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Annadurai Vs. The Deputy Superintendent of Police, CBCID, Chennai and Another - Court Judgment

LegalCrystal Citation
CourtChennai High Court
Decided On
Case NumberCrl. R.C. No. 1267 of 2015 & MP. No. 1 of 2015
Judge
AppellantAnnadurai
RespondentThe Deputy Superintendent of Police, CBCID, Chennai and Another
Excerpt:
.....of 2014 dated 04.07.2015, dismissing the discharge petition filed by the petitioner. 2. the learned counsel for the petitioner would contend that the learned principal sessions judge failed to appreciate the fact that the inordinate delay in lodging the complaint is fatal to the prosecution and also continuation of the criminal proceedings against the petitioner is nothing but an abuse of process of law. section 294(b) was added only in the final report which do not find place in the fir. there is no ingredients available in the records for the offence under section 4 of the dowry prohibition act. section 3(i)(xii) of the sc/st act, 1989 is added in the final report, that too after expiry of six months from the date of commencement of investigation. the petitioner is working as.....
Judgment:

(Prayer: Criminal Revision Petition filed under Section 397 r/w 401 of Cr. P.C. to set aside the order dated 04.07.2015 made in Crl.MP.No.18930 of 2014 in SC.No.230 of 2014 passed by the learned Principal Sessions Judge, Chennai.)

1. The Criminal revision is directed against the order passed by the learned Principal Sessions Judge, Chennai made in Crl.MP.No.18930 of 2014 in SC.No.230 of 2014 dated 04.07.2015, dismissing the discharge petition filed by the petitioner.

2. The learned counsel for the petitioner would contend that the learned Principal Sessions Judge failed to appreciate the fact that the inordinate delay in lodging the complaint is fatal to the prosecution and also continuation of the criminal proceedings against the petitioner is nothing but an abuse of process of law. Section 294(b) was added only in the final report which do not find place in the FIR. There is no ingredients available in the records for the offence under Section 4 of the Dowry Prohibition Act. Section 3(i)(xii) of the SC/ST Act, 1989 is added in the final report, that too after expiry of six months from the date of commencement of investigation. The petitioner is working as Head Constable in Tamil Nadu Special Police, 8th battalion, Delhi and there is no possibilities to contact the defacto complainant. The previous complaint for the very same occurrence, the defacto complainant lodged complaint before the Director General of Police with different version was closed as mistake of fact. Hence, the defacto complainant has come forward with the present complaint. The learned counsel prays to set aside the order of the trial Court and to allow the revision petition.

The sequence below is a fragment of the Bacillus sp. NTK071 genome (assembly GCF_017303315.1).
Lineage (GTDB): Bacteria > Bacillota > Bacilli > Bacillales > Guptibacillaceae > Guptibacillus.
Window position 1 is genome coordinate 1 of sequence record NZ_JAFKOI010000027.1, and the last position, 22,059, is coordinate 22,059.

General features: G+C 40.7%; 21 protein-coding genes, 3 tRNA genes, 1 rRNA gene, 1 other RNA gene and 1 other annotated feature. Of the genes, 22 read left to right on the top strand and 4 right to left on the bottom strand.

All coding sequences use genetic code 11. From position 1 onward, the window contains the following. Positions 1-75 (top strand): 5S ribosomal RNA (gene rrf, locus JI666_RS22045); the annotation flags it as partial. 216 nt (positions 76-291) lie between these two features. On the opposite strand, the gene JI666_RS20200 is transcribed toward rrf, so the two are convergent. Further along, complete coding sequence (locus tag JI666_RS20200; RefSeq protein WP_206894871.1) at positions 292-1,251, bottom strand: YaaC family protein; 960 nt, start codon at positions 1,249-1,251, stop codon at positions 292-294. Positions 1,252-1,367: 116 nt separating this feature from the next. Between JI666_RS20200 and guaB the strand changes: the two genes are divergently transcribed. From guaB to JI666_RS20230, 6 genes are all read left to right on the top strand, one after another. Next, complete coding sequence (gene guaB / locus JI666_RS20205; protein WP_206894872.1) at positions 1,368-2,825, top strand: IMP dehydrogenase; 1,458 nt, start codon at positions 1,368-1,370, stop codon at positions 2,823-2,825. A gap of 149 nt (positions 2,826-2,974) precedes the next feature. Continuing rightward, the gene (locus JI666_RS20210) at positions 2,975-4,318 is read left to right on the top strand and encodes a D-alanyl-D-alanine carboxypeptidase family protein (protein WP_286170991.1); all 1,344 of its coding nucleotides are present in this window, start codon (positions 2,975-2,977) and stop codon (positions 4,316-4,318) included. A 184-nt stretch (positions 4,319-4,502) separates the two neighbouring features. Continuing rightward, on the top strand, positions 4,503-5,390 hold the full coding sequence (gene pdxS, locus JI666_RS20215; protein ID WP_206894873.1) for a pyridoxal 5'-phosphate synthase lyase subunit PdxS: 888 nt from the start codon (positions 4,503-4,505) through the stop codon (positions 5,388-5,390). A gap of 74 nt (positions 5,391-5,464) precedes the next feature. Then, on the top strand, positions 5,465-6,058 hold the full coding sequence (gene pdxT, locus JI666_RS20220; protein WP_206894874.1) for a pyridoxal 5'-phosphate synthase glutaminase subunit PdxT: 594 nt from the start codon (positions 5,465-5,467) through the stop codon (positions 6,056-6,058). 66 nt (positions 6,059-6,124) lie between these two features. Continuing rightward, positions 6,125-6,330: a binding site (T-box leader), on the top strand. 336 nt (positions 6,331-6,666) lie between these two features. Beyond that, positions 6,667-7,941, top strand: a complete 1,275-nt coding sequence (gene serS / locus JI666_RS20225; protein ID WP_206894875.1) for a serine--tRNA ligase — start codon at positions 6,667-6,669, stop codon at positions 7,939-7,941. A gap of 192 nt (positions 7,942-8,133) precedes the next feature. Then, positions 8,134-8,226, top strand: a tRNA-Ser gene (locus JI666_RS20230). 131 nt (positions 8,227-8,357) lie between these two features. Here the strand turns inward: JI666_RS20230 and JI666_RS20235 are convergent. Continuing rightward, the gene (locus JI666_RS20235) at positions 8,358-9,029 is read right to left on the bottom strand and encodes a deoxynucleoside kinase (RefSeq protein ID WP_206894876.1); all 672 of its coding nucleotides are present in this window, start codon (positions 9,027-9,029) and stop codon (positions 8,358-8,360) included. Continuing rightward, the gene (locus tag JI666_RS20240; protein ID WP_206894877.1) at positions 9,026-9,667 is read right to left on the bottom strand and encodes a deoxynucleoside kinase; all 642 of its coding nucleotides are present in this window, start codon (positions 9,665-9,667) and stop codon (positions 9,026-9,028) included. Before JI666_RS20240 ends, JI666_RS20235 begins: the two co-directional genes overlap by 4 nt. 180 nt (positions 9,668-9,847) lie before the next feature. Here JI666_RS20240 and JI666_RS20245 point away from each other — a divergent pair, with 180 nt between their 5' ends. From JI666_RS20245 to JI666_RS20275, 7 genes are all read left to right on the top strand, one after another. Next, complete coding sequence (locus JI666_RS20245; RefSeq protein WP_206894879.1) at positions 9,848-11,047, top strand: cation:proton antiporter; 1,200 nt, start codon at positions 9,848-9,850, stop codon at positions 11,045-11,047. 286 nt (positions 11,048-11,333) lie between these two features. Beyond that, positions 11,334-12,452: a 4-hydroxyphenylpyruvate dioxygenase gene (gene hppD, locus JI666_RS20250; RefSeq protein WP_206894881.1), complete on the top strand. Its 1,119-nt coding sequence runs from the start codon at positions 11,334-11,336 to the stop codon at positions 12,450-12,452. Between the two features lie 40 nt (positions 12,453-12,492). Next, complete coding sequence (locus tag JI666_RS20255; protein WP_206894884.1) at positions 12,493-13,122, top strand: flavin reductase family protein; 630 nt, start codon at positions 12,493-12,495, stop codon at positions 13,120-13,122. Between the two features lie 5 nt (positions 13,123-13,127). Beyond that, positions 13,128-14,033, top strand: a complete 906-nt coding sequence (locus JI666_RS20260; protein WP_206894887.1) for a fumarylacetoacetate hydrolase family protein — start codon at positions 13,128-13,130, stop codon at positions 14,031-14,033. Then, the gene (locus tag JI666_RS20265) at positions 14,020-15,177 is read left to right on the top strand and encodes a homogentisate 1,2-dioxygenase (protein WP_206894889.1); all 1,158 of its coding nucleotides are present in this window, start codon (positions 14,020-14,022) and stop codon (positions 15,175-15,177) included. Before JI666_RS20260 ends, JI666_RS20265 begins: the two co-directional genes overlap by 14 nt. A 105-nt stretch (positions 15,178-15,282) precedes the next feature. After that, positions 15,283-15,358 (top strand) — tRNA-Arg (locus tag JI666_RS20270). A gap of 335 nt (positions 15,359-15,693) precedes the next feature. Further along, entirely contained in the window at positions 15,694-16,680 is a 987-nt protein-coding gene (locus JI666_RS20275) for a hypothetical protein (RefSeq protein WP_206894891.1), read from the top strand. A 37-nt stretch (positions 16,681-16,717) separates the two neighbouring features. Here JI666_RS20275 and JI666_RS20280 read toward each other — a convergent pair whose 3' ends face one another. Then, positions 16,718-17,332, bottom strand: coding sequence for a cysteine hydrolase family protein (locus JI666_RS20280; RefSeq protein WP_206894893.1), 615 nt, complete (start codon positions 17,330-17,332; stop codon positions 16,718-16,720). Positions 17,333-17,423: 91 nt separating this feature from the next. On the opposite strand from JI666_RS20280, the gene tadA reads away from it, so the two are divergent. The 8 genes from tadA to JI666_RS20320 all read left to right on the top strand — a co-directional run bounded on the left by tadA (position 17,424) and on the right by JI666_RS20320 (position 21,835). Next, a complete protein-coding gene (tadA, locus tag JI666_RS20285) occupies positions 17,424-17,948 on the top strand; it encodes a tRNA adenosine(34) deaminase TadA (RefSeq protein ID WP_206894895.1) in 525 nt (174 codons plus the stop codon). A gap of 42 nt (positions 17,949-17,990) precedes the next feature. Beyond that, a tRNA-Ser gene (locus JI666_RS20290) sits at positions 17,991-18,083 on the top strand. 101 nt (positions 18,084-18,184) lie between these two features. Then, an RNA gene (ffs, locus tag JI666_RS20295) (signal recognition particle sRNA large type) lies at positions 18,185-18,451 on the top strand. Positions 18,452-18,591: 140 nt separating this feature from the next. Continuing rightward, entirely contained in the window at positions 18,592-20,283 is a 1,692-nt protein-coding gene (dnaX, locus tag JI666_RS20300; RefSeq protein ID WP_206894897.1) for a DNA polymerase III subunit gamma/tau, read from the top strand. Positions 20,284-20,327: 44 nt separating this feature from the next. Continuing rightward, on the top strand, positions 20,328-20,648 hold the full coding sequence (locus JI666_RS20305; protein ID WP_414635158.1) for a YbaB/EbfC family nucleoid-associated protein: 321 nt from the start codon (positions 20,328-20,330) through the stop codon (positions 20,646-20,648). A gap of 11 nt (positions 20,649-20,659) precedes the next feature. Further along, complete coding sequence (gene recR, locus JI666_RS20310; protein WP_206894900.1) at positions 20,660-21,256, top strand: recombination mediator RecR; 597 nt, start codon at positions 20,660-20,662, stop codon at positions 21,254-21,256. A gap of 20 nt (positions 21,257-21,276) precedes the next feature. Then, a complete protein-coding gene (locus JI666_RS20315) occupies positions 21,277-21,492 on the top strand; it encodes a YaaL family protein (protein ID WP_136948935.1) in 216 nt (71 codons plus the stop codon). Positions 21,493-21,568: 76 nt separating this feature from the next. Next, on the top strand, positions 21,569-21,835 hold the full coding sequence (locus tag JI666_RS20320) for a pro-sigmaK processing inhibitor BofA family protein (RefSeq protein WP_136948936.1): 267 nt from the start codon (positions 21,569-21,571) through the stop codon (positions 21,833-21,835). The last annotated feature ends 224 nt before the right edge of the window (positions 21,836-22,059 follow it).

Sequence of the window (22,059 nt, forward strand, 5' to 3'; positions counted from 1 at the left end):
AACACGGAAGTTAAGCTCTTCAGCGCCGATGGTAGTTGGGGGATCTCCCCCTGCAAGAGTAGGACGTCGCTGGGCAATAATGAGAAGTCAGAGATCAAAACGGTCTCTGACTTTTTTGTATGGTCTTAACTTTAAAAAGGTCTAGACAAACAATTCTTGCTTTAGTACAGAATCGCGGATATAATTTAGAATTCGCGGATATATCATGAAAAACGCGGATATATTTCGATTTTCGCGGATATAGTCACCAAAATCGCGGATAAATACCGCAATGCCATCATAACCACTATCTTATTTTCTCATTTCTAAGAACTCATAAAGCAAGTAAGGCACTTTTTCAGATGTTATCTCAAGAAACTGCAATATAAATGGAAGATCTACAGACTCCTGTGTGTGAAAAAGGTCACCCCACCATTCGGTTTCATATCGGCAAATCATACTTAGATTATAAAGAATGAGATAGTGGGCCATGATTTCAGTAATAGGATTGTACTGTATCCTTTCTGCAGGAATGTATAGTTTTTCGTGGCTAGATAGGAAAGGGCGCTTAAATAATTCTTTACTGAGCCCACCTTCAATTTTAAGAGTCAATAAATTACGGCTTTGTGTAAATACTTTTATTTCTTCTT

3. The learned Government Advocate vehemently contended that there are sufficient incriminating materials available to frame charges on the side of the prosecution to presume the accused would have committed the offence and there are other evidences available, the complaint was preferred with huge delay or not cannot be decided at this stage, there is no illegality or infirmity in the order of the trial Court and prays for dismissal of the revision petition.

4. The learned counsel for the second respondent/defacto complainant would contend that there is no illegality or infirmity in the order of the trial Court and prays to confirm the order of the trial Court.

5. This Court perused the entire records produced on either side, on perusal of the entire typed set of papers filed on the side of the second respondent. LW1 to LW27 have been examined on the side of the prosecution and statement was recorded from LW1 to LW27 and in the additional typed set of papers at page 68 the second respondent had produced her community certificate to show that she belong to SC/ST community.